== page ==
Sealing Factors

Sealing Factors

March 28, 2022

Seals can be formed by many different means. Two contacting metal surfaces can hold incredible pressure if machined, finished, and fastened properly. Since this is very difficult to achieve, one of the most common sealing methods is to place a gasket made from soft material, such as rubber or cork, between two mating surfaces. When compressed, the gasket fills microscopic imperfections in each of the sealing surfaces to block any potential leak paths. While this seems like a simple solution to prevent leakage, researchers have found that there are over 100 variables present in a joint that can affect sealing performance. When designing sealed joints, performing routine maintenance, or experiencing leaks, the following should be considered:


Sealing joints are often fastened using nuts with either studs or bolts. These fasteners can be manufactured to one of many standards that dictate the factors below and affect their performance.

  • Tightness: When properly tightened, the nuts force the studs to stretch slightly and act as springs, pulling the flanges together and compressing the gasket. Predictably, if the fasteners are not tight enough, the gasket will be prone to leaking. On the other hand, if the fasteners are too tight the studs can deform over time and relieve some of the gasket compression or, in extreme cases, break entirely. Depending on the gasket material, too tight fasteners can also crush the gasket and cause it to extrude out of the joint or into the internal flow. In all cases, it is recommended to use a calibrated torque wrench when installing a gasket.
  • Size: Intuitively, the diameter of a stud directly relates to its strength: larger means stronger. Increased diameter means an increased material area over which a load can be distributed. Fastener stress and strength are measured in pounds per square inch (psi), so if a uniform force is applied to two studs of different diameters, the larger stud will distribute the load more and therefore experience less stress.
  • Material: While industrial fasteners are generally made from steel, not all steel is created equal. Depending on manufacturing processes and material additives, the yield strength (how much the stud can stretch before deforming) can vary from 30,000 to over 100,000 psi.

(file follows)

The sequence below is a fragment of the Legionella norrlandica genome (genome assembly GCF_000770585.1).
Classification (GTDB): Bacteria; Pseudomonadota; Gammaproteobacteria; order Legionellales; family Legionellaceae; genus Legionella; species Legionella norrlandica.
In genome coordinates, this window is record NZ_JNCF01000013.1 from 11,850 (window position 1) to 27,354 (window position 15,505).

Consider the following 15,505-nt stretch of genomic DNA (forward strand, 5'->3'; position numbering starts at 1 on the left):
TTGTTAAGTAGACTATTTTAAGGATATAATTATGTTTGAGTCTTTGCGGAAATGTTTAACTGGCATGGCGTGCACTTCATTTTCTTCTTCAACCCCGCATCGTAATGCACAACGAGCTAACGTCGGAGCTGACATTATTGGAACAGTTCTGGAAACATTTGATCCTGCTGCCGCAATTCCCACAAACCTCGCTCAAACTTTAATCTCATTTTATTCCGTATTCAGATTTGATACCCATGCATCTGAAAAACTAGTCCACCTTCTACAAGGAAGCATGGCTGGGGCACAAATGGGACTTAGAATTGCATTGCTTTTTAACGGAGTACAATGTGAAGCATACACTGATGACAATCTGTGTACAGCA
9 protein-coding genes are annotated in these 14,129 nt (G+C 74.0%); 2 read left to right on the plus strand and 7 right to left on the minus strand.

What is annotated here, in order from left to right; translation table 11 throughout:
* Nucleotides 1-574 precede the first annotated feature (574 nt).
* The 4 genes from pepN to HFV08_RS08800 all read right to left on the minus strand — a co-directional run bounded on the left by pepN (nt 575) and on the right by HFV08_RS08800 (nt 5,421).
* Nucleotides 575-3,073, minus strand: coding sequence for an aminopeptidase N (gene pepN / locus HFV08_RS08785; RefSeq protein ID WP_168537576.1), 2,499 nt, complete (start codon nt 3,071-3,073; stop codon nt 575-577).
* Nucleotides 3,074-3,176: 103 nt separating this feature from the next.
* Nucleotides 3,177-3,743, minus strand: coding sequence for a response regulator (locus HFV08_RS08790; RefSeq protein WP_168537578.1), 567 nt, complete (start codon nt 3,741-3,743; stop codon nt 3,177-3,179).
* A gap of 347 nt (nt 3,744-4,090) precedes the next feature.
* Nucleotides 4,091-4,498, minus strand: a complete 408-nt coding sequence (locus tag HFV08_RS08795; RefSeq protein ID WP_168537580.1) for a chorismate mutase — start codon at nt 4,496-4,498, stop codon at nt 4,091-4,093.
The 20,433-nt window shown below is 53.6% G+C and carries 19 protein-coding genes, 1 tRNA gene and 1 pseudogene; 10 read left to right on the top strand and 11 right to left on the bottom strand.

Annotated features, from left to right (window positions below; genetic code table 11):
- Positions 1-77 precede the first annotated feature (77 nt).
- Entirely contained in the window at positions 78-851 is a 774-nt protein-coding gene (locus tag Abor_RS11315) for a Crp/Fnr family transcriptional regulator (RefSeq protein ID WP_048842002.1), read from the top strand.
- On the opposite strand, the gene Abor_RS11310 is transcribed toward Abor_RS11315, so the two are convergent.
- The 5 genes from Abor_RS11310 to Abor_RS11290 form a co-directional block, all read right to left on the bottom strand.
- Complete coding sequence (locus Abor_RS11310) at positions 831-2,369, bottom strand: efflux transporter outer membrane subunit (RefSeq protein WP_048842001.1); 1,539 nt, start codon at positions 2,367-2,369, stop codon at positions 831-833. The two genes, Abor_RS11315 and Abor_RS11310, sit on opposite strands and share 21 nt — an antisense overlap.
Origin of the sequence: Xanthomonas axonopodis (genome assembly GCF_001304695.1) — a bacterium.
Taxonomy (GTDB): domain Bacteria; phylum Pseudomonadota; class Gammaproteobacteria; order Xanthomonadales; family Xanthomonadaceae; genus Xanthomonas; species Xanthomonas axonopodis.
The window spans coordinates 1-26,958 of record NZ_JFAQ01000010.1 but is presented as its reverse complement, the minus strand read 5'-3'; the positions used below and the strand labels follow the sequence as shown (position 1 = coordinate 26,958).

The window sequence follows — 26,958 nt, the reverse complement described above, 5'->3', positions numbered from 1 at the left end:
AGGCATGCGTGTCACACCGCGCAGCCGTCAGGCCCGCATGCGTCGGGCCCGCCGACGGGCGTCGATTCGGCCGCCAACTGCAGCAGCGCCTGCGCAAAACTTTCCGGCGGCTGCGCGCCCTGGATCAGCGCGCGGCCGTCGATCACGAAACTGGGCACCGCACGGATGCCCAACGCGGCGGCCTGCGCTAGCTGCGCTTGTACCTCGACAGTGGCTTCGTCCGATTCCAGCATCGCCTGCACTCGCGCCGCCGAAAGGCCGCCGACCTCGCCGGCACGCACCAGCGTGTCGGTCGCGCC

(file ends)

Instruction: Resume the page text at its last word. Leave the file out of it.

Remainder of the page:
• Condition: When fasteners are tightened around two flanges, the total tightening load is unevenly distributed across the fastener threads so that the first two engaged threads hold greater than 50% of the load. Depending on the tightness, size, and material, these threads can deform and weaken, and the effect worsens with each reuse. If not properly stored and maintained, the fasteners can also rust, reducing the strength of both the threads and shank. For these reasons, new fasteners (both nuts and studs/bolts) should be used each time a sealing joint is reassembled.


Industry standard flanges are rated for the amount of internal pressure and fastener load that they can withstand, and can be sorted into two classes: flat face (having a uniform surface across the entire flange area) and raised face (having a protruding ring around the center hole to compress the gasket).

  • Size: Standard flanges are rated for performance based on their inside diameter and thickness. If the internal pressure is greater than the equipment rating, it is possible for the flanges to separate or for the attached pipes to burst. From the outside, fasteners that are too tight can deform the flanges and cause them to lose strength. This is particularly important when using raised face flanges, as over-tightening can warp the sealing faces to reduce the total sealing area, and put bending stress on both the flanges and the fasteners. Using larger flanges can help alleviate these problems.